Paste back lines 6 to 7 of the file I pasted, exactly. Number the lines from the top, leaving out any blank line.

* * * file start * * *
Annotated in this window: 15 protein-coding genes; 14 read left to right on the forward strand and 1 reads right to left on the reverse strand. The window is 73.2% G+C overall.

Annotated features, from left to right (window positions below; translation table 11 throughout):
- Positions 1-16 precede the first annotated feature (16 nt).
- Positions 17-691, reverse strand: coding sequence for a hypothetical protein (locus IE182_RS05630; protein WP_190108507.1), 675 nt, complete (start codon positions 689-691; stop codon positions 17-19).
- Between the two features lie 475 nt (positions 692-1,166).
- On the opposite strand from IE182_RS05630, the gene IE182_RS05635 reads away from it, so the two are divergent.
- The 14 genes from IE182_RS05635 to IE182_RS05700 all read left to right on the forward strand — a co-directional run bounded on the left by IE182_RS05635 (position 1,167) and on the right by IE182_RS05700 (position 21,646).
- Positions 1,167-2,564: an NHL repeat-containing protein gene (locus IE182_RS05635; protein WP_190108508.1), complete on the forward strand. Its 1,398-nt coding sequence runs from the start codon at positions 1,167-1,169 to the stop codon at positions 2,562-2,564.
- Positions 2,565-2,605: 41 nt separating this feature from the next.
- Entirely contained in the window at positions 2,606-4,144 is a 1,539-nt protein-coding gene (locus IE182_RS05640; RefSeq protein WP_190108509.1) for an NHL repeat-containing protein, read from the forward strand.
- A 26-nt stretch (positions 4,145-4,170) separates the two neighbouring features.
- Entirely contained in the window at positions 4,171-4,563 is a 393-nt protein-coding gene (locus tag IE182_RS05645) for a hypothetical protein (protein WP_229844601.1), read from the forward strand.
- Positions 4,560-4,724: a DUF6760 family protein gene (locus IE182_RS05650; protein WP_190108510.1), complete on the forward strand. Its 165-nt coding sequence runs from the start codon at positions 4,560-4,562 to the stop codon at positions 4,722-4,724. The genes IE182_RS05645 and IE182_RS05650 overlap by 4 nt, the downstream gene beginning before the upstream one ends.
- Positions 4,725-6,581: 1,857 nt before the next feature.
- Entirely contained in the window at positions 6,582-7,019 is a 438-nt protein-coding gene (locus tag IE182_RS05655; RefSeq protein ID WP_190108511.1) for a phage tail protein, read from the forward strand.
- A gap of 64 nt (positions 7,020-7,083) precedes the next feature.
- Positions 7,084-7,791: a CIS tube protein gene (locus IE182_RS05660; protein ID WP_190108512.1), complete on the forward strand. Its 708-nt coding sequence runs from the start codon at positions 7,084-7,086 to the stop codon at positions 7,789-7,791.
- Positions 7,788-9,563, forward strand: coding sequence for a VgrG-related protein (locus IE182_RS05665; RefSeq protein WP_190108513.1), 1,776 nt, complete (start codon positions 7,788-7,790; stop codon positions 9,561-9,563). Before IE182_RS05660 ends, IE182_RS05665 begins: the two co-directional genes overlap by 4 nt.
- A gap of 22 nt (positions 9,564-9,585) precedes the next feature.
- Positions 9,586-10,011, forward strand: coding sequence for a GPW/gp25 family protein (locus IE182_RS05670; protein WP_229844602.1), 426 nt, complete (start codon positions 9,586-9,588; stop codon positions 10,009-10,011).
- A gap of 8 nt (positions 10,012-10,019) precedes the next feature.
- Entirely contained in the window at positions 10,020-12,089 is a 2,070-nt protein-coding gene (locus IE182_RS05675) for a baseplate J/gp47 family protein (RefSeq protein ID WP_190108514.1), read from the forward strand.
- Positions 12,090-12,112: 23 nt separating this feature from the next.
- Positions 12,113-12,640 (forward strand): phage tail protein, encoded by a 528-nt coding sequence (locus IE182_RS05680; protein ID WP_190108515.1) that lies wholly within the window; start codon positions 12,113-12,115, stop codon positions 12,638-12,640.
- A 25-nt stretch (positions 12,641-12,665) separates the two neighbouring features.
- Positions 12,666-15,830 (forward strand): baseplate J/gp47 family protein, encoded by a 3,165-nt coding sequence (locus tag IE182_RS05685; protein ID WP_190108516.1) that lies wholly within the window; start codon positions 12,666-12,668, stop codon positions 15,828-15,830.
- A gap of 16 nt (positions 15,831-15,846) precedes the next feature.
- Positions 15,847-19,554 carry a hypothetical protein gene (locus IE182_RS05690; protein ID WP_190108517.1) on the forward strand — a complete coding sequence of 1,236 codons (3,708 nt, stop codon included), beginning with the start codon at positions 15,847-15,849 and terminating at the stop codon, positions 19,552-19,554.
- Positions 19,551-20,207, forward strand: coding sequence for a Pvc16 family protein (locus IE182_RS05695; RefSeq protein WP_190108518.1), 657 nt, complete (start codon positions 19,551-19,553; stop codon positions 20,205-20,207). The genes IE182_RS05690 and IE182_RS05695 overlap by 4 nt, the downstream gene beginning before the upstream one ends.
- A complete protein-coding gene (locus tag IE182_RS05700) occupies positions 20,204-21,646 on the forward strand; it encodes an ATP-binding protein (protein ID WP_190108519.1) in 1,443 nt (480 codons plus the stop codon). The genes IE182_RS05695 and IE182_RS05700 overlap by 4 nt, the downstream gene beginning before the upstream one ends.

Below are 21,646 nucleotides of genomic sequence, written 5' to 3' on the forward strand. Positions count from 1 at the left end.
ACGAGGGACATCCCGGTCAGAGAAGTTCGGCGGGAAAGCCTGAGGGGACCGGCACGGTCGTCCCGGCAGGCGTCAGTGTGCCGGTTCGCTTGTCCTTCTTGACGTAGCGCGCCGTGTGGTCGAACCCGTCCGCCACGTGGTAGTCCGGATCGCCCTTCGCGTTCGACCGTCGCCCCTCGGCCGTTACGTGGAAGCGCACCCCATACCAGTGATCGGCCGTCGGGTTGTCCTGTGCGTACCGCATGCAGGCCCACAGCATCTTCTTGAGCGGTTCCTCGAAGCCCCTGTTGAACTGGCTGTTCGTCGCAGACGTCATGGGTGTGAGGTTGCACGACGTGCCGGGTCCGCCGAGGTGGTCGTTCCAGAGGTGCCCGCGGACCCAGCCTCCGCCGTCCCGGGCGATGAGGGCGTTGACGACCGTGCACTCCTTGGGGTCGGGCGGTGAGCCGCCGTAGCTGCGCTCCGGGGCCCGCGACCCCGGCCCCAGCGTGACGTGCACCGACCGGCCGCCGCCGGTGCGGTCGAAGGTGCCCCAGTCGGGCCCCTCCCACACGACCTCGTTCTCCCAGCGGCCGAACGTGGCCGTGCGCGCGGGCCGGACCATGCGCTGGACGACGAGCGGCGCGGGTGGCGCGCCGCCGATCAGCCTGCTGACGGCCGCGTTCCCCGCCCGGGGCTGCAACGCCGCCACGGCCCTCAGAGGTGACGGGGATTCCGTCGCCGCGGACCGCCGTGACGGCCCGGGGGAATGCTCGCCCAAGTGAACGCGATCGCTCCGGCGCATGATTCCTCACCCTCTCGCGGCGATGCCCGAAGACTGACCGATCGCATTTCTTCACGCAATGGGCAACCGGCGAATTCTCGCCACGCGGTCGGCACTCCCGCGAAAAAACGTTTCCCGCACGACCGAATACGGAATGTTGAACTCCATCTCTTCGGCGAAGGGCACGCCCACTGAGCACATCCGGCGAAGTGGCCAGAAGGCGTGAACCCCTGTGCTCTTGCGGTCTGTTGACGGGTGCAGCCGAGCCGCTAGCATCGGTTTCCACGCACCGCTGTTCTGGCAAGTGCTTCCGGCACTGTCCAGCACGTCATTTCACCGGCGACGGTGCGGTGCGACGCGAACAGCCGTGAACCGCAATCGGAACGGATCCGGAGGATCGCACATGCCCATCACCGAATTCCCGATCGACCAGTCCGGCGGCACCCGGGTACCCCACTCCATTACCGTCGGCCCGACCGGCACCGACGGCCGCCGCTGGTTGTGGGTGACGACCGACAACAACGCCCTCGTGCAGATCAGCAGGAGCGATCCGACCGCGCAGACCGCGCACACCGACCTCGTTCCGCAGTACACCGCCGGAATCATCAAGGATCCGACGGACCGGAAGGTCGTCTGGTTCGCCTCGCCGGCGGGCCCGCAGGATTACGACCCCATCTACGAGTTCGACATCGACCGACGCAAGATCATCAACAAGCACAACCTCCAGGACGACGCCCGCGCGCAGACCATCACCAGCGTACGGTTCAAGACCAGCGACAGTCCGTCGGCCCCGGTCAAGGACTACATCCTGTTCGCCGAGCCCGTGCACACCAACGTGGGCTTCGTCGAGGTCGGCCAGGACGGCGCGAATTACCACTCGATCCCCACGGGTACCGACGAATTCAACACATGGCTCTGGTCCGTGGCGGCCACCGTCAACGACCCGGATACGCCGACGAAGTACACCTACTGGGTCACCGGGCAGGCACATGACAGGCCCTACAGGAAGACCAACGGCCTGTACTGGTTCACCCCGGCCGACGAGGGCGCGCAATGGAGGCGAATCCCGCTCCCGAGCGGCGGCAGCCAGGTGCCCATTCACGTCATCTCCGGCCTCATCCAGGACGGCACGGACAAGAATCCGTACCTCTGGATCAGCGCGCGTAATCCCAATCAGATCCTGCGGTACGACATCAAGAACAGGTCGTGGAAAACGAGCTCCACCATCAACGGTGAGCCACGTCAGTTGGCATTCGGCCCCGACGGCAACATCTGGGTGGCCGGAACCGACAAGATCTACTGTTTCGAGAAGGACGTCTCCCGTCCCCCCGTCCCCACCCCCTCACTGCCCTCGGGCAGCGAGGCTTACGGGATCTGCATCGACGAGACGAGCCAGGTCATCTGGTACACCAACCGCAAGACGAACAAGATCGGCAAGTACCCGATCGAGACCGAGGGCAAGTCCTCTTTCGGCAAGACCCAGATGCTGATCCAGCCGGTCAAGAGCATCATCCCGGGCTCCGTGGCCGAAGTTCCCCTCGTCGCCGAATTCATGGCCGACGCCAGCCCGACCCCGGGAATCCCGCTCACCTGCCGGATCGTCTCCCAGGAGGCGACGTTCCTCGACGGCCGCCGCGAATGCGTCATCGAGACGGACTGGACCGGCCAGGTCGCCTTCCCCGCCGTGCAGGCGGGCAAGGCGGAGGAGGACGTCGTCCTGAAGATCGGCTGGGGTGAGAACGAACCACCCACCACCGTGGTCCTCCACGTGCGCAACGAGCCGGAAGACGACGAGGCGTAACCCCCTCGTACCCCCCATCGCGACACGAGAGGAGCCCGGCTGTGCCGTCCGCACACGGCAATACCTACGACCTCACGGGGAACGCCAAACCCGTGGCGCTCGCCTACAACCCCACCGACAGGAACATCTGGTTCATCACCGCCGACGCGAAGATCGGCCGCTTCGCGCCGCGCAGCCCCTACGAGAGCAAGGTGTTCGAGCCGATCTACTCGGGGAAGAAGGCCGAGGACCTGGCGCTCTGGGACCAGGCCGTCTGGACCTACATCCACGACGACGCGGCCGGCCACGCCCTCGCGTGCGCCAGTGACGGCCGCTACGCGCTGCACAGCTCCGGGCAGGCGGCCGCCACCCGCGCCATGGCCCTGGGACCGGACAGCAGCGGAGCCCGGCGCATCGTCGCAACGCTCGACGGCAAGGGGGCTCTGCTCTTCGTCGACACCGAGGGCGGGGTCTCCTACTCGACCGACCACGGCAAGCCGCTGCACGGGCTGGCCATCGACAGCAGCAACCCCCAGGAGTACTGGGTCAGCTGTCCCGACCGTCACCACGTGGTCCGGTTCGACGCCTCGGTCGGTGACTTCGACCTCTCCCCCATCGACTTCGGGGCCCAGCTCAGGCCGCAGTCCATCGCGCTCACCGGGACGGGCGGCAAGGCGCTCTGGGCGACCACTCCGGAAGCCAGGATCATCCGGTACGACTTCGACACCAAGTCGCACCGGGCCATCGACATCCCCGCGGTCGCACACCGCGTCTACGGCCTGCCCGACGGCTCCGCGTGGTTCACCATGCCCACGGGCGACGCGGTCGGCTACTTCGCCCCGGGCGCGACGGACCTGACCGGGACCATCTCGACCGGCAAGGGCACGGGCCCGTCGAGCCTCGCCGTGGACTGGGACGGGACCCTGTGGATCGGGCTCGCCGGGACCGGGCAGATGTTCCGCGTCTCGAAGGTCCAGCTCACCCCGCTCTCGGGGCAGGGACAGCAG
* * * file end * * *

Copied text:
- On the opposite strand from IE182_RS05630, the gene IE182_RS05635 reads away from it, so the two are divergent.
- The 14 genes from IE182_RS05635 to IE182_RS05700 all read left to right on the forward strand — a co-directional run bounded on the left by IE182_RS05635 (position 1,167) and on the right by IE182_RS05700 (position 21,646).